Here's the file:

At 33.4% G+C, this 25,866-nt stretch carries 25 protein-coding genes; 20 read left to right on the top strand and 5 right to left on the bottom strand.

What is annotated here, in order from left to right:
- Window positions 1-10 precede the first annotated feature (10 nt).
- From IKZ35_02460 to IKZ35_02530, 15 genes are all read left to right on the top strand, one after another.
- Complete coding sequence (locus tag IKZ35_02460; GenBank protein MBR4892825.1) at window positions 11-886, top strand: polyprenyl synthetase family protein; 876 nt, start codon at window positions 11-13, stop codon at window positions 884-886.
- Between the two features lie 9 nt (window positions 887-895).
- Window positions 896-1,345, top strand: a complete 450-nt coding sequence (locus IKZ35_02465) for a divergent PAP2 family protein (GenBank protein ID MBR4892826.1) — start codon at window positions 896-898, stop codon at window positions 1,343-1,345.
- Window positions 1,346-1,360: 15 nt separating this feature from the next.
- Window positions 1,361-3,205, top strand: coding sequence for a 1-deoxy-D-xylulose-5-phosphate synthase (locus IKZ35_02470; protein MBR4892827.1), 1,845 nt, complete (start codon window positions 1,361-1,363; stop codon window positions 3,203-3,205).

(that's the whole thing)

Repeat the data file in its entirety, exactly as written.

At 33.4% G+C, this 25,866-nt stretch carries 25 protein-coding genes; 20 read left to right on the top strand and 5 right to left on the bottom strand.

What is annotated here, in order from left to right:
- Window positions 1-10 precede the first annotated feature (10 nt).
- From IKZ35_02460 to IKZ35_02530, 15 genes are all read left to right on the top strand, one after another.
- Complete coding sequence (locus tag IKZ35_02460; GenBank protein MBR4892825.1) at window positions 11-886, top strand: polyprenyl synthetase family protein; 876 nt, start codon at window positions 11-13, stop codon at window positions 884-886.
- Between the two features lie 9 nt (window positions 887-895).
- Window positions 896-1,345, top strand: a complete 450-nt coding sequence (locus IKZ35_02465) for a divergent PAP2 family protein (GenBank protein ID MBR4892826.1) — start codon at window positions 896-898, stop codon at window positions 1,343-1,345.
- Window positions 1,346-1,360: 15 nt separating this feature from the next.
- Window positions 1,361-3,205, top strand: coding sequence for a 1-deoxy-D-xylulose-5-phosphate synthase (locus IKZ35_02470; protein MBR4892827.1), 1,845 nt, complete (start codon window positions 1,361-1,363; stop codon window positions 3,203-3,205).